It very well could be true that XMRV is not present in the U.K. as Erlwein et al. suggest in their discussion, but it is also possible that the technique used in the PLoS ONE paper was suboptimal due to the different methods employed, when compared to the original experiments conducted by Lombardi et al.
The U.S. Department of Health and Human Services Blood XMRV Scientific Research Working Gropup is conducting a rigorous study to detect XMRV. Multiple laboratories will standardize methods to optimize sensitive detection of XMRV proviral DNA and viral RNA and then, once methods are standardized, these same laboratories will test coded panels of blood samples obtained from healthy blood donors and CFS patients. We look forward to the results of this study and urge that it be completed expeditiously, especially in light of this report from the U.K. In the meantime, be prepared to read about more studies with conflicting findings. Rather than simply accept or dismiss new information, we will help make sense of why discrepant results occur.
Perhaps the most important statement in the PLoS ONE paper is the acknowledgement by this group of investigators that CFS is an incapacitating organic disease affecting millions of people worldwide. Once XMRV detection methods are optimized and made widely available, we encourage this group of researchers to take another look at XMRV as a possible explanation for the organic basis of CFS in the U.K.
Detection of an infectious retrovirus, XMRV, in blood cells of patients with chronic fatigue syndrome Vincent C. Lombardi,1,* Francis W. Ruscetti,2,* Jaydip Das Gupta,3 Max A. Pfost,1 Kathryn S. Hagen,1 Daniel L. Peterson,1 Sandra K. Ruscetti,4 Rachel K. Bagni,5 Cari Petrow-Sadowski,6 Bert Gold,2 Michael Dean,2 Robert H. Silverman,3 Judy A. Mikovits1 - 1 Whittemore Peterson Institute, Reno, NV 89557, USA - 2 Laboratory of Experimental Immunology, National Cancer Institute–Frederick, Frederick, MD 21701, USA - 3 Department of Cancer Biology, The Lerner Research Institute, The Cleveland Clinic Foundation, Cleveland, OH 44195, USA - 4 Laboratory of Cancer Prevention, National Cancer Institute–Frederick, Frederick, MD 21701, USA - 5 Advanced Technology Program, National Cancer Institute–Frederick, Frederick, MD 21701, USA - 6 Basic Research Program, Scientific Applications International Corporation, National Cancer Institute–Frederick, Frederick, MD 21701, USA - * These authors contributed equally to this work - To whom correspondence should be addressed : firstname.lastname@example.org - Originally published in Science Express on 8 October 2009 - Science 23 October 2009:Vol. 326. no. 5952, pp. 585 – 589 Chronic fatigue syndrome (CFS) is a debilitating disease of unknown etiology that is estimated to affect 17 million people worldwide. Studying peripheral blood mononuclear cells (PBMCs) from CFS patients, we identified DNA from a human gammaretrovirus, xenotropic murine leukemia virus–related virus (XMRV), in 68 of 101 patients (67%) as compared to 8 of 218 (3.7%) healthy controls. Cell culture experiments revealed that patient-derived XMRV is infectious and that both cell-associated and cell-free transmission of the virus are possible. Secondary viral infections were established in uninfected primary lymphocytes and indicator cell lines after their exposure to activated PBMCs, B cells, T cells or plasma derived from CFS patients. These findings raise the possibility that XMRV may be a contributing factor in the pathogenesis of CFS. Cfr. : - http://www.sciencemag.org/cgi/content/abstract/sci;326/5952/585 - http://www.sciencemag.org/cgi/content/abstract/1179052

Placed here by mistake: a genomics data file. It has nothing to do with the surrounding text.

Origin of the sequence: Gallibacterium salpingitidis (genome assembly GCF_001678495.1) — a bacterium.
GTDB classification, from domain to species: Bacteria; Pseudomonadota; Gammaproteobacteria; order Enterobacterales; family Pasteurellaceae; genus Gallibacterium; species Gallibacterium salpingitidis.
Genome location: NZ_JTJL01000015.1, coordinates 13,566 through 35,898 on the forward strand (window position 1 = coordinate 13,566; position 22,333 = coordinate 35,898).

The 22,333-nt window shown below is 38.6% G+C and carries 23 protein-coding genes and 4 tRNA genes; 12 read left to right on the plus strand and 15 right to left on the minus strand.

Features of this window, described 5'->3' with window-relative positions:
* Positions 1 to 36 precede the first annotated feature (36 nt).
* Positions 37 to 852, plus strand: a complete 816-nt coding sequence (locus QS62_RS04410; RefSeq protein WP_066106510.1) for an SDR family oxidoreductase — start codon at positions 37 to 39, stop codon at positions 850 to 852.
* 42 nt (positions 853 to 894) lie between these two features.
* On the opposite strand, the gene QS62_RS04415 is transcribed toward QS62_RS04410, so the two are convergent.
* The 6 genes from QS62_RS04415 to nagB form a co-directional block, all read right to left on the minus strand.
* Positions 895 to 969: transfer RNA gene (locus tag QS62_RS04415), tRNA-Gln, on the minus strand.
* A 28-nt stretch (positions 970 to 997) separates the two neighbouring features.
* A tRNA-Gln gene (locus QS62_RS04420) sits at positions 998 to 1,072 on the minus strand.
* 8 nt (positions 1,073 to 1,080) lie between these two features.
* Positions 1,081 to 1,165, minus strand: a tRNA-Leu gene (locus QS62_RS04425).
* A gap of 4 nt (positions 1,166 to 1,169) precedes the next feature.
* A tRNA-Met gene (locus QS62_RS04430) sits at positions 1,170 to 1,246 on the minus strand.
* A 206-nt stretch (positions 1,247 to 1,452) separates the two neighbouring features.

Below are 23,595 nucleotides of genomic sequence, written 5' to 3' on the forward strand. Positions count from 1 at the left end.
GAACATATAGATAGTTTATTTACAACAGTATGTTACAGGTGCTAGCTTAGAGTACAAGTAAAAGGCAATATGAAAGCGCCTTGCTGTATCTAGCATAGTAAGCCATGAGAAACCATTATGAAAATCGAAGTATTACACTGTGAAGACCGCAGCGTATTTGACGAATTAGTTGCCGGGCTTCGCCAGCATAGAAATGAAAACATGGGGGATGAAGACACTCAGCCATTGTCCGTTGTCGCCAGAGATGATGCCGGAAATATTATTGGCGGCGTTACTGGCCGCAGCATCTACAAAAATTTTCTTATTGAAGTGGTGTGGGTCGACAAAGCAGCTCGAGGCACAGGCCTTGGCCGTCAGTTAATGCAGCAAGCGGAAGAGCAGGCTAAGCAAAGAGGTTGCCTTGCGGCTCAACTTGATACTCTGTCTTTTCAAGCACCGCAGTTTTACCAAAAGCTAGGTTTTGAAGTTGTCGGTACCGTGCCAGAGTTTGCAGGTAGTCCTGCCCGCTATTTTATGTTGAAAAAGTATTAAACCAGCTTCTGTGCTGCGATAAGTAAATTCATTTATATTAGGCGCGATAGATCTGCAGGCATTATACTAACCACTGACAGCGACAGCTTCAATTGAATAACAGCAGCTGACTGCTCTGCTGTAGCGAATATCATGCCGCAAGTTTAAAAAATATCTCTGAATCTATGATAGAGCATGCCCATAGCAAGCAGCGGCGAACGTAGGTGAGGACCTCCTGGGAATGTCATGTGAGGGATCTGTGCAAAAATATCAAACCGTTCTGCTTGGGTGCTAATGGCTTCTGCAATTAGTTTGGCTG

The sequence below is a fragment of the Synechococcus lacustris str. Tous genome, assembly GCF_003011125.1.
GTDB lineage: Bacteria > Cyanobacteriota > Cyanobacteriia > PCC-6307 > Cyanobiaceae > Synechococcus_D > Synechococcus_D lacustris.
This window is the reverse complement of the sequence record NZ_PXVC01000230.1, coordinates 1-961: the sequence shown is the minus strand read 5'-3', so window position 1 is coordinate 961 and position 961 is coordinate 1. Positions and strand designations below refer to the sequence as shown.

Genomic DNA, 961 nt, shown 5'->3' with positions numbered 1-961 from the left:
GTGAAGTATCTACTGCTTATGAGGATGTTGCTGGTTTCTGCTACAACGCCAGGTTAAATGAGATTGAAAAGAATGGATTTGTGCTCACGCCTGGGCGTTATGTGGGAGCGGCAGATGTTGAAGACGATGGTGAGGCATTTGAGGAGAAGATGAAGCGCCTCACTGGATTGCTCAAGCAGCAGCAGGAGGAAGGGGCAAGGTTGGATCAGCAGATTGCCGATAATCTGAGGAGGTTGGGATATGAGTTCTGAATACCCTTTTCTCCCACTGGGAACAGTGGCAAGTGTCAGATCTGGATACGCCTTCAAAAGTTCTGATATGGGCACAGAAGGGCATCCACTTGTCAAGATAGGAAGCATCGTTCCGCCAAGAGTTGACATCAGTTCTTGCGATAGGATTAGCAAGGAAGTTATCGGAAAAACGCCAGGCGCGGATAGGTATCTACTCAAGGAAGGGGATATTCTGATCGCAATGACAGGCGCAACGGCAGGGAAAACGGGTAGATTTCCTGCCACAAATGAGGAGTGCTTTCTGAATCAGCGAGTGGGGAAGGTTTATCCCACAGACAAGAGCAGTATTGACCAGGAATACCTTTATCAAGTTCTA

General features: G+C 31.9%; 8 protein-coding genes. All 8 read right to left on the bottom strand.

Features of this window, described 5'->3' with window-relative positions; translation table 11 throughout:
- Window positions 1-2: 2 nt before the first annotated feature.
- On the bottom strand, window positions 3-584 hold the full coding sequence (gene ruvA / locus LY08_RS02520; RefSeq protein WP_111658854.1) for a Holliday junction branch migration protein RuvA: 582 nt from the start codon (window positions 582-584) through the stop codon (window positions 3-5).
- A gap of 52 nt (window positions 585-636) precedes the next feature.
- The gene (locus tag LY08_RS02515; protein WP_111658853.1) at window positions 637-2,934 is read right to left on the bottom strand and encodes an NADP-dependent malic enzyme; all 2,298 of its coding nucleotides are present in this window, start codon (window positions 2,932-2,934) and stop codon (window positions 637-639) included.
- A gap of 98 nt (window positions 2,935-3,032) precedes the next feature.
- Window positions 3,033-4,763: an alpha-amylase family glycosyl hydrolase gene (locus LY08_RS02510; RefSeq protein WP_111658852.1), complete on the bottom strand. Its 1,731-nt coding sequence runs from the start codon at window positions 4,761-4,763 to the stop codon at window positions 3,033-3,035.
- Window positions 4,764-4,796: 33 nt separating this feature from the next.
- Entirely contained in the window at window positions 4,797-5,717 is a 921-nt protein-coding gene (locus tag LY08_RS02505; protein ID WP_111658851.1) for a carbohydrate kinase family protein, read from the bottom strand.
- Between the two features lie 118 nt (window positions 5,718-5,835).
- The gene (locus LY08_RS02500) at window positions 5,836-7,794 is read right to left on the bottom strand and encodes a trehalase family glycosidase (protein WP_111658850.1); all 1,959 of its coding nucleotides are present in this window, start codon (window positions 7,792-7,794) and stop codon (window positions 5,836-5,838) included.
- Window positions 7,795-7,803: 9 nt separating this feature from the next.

A new virus for old diseases ? John M. Coffin1 and Jonathan P. Stoye2 - 1 Department of Molecular Microbiology, Tufts University, Boston, MA 02111, USA - 2 National Institute for Medical Research, Mill Hill, London NW4 1AA, UK – E-mail : email@example.com - Originally published in Science Express on 8 October 2009, Science 23 October 2009:Vol. 326. no. 5952, pp. 530 – 531 There is little consensus in the medical community on whether chronic fatigue syndrome is a distinct disease. As its name implies, the condition is characterized by debilitating fatigue persisting for many years and it affects as much as 1% of the world's population. Although chronic inflammation is often found in these patients, no infectious or toxic agent has been clearly implicated in this disease, which is diagnosed largely by excluding other conditions that cause similar symptoms (cfr. 'Failure to detect the novel retrovirus XMRV in chronic fatigue syndrome ' at : http://www.plosone.org/article/info:doi/10.1371/journal.pone.0008519 -). On page 585 of this issue, Lombardi et al. (cfr. 'Detection of an infectious retrovirus, XMRV, in blood cells of patients with chronic fatigue syndrome' : http://www.sciencemag.org/cgi/content/abstract/sci;326/5952/585 -) describe the detection of xenotropic murine leukemia virus–related virus (XMRV) in about two-thirds of patients diagnosed with chronic fatigue syndrome. Both laboratory and epidemiological studies are now needed to determine whether this virus has a causative role, not only in this disease, but perhaps in others as well. Cfr. : http://www.sciencemag.org/cgi/content/summary/sci;326/5952/530
I'm so tired - Is chronic fatigue syndrome caused by a retrovirus ? Jonathan Silver, MD - Journal Watch Psychiatry December 14, 2009 - Covering Science 2009 Oct 23; 326:585 Researchers find a promising association but not causation — at least not yet. Cfr. : http://psychiatry.jwatch.org/cgi/content/citation/2009/1214/4